• Work smart. Sure, but what does it mean? It means NOT trying to only work in your area of passion and strength because that’s just not realistic. It means, whatever you do, professionalize it. That means learning best practices, repeatable solutions and creating job aids. So that anything you do becomes one of your “specialties.”
  • Finish what you start. Of course, your to-do list is ever growing and never ending. The key is NOT learning how to juggle better! If you are always juggling, eventually, you’re bound to drop the ball. How do you become the person who gets things done? Break work into smaller chunks and make your “do not disturb” zones larger. That’s it. Smaller chunks of work and bigger chunks of focused execution time. How do you eat an elephant? One bite at a time. Yes. But remember, for every bite, you need time to chew and swallow. Bite, chew, swallow. How much of the elephant can you eat in each sitting?
  • Get better and better at working together. Complications are bound to arise. Things might not necessarily go according to plan (no matter how well you plan.) Resist the urge to point fingers and blame. And remember to light a big fire under every thank you. Make it a habit to celebrate every single contribution, do after-action reviews about how to improve together (instead of pointing fingers), and look around the corner together to plan ahead and make the next opportunity to work together go even better.
  • Promote “go-to-ism” in your organization. Be a go-to person. People will notice. Find go-to people wherever you need them by being an amazing customer and being the best at helping people help you. And build up new people whenever you have the chance. Invest in people. Invest in relationships. That’s how you build real influence, the power you have when other people want you to succeed because you help them succeed. And upward the spiral goes.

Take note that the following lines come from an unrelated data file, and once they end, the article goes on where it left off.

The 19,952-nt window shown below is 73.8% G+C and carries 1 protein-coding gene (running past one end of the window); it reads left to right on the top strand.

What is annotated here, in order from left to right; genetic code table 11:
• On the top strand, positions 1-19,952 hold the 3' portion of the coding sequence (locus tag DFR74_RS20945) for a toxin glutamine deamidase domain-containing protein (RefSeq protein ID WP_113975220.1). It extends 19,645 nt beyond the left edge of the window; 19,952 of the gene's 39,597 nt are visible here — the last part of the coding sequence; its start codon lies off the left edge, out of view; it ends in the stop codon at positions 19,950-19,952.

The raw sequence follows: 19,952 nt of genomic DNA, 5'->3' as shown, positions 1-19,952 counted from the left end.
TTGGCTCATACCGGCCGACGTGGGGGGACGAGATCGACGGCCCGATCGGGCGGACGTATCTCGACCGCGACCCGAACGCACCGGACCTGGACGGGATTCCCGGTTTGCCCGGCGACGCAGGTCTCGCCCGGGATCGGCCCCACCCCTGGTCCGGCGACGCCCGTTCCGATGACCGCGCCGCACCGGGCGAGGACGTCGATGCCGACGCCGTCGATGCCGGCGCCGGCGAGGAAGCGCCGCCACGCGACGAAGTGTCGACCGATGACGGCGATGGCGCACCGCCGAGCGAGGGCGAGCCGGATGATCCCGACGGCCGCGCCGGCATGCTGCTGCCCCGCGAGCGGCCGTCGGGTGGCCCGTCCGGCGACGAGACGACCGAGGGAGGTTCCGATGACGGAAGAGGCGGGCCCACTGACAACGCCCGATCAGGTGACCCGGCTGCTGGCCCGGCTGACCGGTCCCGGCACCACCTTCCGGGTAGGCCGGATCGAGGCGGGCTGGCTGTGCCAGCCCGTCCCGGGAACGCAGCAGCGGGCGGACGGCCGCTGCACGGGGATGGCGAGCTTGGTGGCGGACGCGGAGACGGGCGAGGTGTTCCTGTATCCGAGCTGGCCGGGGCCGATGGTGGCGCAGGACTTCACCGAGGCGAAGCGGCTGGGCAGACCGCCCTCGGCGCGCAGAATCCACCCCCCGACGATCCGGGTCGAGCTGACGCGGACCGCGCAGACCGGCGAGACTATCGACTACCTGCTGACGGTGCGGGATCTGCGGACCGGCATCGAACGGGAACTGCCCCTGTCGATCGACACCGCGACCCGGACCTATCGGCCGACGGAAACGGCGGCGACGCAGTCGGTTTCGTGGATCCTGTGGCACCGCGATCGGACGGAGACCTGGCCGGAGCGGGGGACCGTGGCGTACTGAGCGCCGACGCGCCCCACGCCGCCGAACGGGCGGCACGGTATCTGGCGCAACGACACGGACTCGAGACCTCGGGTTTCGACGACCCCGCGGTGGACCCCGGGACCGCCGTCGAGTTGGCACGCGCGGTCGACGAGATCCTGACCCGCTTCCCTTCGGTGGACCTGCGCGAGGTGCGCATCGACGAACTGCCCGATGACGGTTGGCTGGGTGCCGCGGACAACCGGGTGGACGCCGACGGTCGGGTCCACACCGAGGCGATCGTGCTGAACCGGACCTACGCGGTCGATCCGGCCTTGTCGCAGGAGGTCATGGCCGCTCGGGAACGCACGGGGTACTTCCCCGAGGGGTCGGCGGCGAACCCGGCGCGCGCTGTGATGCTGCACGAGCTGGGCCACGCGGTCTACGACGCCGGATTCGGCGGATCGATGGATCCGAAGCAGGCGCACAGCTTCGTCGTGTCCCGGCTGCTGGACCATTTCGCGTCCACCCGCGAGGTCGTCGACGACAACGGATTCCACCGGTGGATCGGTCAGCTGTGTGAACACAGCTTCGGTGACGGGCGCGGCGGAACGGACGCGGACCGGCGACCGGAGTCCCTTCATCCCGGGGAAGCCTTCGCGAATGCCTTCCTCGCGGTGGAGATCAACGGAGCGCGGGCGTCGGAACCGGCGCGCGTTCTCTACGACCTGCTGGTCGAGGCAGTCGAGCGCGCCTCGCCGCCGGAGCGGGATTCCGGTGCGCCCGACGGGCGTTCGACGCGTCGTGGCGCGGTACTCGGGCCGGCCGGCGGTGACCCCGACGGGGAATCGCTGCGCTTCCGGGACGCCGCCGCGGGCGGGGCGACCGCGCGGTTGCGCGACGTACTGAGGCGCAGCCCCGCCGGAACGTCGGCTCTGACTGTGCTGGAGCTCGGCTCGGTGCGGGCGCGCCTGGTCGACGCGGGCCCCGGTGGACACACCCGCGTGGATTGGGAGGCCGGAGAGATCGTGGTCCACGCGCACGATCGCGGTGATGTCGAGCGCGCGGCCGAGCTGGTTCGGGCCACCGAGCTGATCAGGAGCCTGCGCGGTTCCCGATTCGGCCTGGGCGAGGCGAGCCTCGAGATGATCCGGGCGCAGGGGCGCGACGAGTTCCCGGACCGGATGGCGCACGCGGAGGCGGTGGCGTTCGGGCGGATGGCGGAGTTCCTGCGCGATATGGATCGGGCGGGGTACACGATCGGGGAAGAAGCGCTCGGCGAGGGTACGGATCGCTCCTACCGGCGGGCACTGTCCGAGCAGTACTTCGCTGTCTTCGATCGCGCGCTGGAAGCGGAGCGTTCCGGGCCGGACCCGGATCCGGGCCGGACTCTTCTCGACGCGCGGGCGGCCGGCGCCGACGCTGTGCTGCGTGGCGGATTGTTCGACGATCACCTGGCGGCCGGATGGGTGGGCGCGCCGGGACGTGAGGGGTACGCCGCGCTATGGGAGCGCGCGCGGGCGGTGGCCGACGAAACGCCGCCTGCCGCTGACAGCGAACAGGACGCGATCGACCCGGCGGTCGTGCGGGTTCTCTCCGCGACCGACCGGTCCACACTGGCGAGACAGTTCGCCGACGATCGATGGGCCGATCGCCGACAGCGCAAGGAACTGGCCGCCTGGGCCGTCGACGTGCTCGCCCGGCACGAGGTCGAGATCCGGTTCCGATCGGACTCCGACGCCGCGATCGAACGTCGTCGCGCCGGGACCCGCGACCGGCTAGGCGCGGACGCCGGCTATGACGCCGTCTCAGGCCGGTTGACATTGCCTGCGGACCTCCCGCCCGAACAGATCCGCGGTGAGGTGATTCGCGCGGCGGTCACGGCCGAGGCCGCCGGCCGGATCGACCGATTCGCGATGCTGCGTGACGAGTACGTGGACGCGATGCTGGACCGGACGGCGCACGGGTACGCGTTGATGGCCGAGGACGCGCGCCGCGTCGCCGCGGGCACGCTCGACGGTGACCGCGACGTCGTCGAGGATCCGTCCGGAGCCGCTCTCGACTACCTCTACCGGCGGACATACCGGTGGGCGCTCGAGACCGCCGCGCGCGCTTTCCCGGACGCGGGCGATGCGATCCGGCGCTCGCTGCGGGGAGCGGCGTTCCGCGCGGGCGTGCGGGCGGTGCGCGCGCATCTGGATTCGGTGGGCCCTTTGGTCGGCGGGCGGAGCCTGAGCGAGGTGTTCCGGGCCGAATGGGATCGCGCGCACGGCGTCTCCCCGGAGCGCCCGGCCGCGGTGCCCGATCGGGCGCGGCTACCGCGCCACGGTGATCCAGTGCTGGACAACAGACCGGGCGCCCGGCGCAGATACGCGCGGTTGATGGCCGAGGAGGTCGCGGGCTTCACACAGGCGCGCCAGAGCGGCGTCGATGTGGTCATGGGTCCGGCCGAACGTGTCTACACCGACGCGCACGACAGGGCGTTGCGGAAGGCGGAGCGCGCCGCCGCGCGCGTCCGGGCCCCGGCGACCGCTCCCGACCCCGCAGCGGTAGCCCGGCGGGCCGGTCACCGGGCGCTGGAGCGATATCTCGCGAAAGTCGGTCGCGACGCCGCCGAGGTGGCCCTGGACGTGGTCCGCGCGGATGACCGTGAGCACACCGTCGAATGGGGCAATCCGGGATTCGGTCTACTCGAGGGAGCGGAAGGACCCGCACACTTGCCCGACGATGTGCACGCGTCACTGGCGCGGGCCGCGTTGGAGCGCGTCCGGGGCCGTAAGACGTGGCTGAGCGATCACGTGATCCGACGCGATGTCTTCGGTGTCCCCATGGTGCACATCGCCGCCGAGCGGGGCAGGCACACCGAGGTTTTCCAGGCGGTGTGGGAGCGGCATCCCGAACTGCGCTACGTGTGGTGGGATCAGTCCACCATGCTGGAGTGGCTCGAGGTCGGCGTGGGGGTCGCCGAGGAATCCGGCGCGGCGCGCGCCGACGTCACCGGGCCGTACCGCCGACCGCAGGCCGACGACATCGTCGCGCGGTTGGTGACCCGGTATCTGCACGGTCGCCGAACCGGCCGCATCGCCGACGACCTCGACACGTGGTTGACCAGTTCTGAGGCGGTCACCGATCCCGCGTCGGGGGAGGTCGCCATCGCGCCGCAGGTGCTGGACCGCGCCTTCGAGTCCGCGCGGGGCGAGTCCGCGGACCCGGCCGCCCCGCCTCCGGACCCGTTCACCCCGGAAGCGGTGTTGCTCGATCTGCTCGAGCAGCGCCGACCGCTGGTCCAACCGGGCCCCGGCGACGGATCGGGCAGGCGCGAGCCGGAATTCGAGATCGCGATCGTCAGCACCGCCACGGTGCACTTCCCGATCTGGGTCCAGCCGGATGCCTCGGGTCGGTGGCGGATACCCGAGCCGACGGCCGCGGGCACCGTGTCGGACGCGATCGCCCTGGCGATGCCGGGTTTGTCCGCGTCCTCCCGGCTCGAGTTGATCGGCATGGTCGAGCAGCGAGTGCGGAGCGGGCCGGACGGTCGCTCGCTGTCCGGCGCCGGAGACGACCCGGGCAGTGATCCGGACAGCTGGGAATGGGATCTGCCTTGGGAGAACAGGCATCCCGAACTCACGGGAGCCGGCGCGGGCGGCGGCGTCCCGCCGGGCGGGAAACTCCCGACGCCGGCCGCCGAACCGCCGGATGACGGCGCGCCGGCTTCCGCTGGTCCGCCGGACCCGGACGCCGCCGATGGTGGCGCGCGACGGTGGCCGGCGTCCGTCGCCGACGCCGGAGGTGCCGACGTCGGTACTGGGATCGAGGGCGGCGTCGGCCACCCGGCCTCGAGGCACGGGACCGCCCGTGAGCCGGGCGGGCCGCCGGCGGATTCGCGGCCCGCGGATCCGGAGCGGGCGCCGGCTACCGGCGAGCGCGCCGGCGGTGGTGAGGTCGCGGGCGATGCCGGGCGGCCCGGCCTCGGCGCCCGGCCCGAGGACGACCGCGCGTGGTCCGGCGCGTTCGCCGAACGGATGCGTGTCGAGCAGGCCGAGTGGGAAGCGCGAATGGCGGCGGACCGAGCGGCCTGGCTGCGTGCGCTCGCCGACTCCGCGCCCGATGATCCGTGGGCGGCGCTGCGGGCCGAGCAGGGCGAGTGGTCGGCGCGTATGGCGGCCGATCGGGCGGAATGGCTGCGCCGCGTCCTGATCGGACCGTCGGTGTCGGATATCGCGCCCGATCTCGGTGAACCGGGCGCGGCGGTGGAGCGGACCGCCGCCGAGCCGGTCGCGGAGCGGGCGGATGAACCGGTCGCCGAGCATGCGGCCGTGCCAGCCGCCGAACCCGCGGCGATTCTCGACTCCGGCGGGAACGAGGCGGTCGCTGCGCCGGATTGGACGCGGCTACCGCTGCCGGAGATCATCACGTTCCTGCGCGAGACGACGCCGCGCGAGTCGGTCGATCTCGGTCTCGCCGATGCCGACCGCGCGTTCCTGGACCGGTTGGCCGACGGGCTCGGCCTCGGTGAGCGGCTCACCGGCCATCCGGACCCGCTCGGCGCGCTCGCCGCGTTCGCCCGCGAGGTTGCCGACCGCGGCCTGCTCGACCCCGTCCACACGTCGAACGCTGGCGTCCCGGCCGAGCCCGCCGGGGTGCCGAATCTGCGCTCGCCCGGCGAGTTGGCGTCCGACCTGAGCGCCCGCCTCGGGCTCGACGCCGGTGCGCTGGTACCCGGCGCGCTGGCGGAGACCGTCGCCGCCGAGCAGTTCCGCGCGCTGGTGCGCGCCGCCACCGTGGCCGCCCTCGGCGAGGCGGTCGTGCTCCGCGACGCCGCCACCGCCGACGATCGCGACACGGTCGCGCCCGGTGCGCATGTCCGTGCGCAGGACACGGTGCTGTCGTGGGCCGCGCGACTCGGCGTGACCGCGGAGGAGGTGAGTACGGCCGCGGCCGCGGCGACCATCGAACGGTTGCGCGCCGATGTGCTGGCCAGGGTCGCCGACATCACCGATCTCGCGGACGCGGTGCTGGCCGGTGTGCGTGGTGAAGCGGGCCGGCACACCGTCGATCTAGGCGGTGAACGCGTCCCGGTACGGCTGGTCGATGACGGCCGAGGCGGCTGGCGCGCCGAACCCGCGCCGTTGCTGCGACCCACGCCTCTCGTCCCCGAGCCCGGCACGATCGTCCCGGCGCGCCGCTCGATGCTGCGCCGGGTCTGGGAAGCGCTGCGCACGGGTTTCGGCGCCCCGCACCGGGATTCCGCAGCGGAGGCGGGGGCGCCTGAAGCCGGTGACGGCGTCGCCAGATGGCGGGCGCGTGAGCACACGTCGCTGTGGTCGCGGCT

Generate Momentum for Great Things

Connection is the key. Don’t allow the uncertainty to close you off. Don’t put up your defenses. We all need one another, now more than ever. Build authentic working relationships based on a service mindset steeped in real authority. That’s how to ensure we all get through this together, and generate momentum for great things to come.

Bruce Tulgan
Bruce Tulgan is a best-selling author and CEO of RainmakerThinking, the management research, consulting, and training firm he founded in 1993. All of his work is based on 27 years of intensive workplace interviews and has been featured in thousands of news stories around the world. His newest book, “The Art of Being Indispensable at Work: Win Influence, Beat Overcommitment, and Get the Right Things Done” ( Harvard Business Review Press) is available for purchase from Amazon, Barnes & Noble, and all major booksellers. Follow Tulgan on Twitter @BruceTulgan or visit his Website at: